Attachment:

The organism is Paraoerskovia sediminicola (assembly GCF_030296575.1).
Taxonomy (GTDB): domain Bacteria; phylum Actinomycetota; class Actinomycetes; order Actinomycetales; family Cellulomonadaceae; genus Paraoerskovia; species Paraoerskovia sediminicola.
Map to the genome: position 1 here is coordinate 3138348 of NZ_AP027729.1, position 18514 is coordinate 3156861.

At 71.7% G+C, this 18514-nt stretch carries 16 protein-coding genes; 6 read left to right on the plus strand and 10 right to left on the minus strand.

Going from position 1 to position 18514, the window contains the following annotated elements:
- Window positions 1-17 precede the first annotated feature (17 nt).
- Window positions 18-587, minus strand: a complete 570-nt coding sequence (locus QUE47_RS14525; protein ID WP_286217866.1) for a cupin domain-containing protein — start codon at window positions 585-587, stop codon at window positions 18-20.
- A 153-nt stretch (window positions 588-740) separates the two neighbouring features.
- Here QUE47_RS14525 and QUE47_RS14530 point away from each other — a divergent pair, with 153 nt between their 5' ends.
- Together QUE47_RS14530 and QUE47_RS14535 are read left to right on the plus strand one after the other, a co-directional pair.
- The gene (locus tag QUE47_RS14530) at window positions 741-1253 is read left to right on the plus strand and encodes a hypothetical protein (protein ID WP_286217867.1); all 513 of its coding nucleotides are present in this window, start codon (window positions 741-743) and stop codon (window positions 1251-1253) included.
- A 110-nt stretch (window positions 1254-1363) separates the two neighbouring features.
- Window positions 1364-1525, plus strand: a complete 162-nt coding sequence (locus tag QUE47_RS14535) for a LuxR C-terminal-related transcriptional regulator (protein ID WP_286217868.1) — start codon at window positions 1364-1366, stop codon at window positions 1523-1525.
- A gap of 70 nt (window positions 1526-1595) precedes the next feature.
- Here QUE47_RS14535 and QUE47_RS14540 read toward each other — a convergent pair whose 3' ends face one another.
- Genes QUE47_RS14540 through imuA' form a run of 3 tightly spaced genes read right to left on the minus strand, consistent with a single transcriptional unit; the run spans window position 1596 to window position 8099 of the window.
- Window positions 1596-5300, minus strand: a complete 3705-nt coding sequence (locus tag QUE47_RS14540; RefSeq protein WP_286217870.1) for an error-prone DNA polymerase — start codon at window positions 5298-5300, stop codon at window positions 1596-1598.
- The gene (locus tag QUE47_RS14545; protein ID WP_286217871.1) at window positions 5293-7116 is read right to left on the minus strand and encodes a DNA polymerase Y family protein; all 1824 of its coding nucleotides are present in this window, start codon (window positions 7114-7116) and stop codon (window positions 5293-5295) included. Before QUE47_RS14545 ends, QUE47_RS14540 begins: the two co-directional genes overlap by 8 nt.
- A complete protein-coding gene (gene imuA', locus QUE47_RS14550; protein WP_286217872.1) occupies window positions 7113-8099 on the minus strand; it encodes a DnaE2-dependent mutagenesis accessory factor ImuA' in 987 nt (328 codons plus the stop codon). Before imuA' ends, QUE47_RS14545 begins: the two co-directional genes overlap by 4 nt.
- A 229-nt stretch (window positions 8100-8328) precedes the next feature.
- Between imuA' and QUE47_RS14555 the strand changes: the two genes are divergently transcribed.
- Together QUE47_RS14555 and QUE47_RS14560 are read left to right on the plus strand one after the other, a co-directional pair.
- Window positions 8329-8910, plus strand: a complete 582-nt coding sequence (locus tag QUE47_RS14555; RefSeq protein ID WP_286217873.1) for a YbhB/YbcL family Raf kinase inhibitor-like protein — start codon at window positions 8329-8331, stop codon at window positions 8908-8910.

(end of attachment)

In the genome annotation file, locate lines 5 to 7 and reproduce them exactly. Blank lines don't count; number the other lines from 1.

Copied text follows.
Going from position 1 to position 18514, the window contains the following annotated elements:
- Window positions 1-17 precede the first annotated feature (17 nt).
- Window positions 18-587, minus strand: a complete 570-nt coding sequence (locus QUE47_RS14525; protein ID WP_286217866.1) for a cupin domain-containing protein — start codon at window positions 585-587, stop codon at window positions 18-20.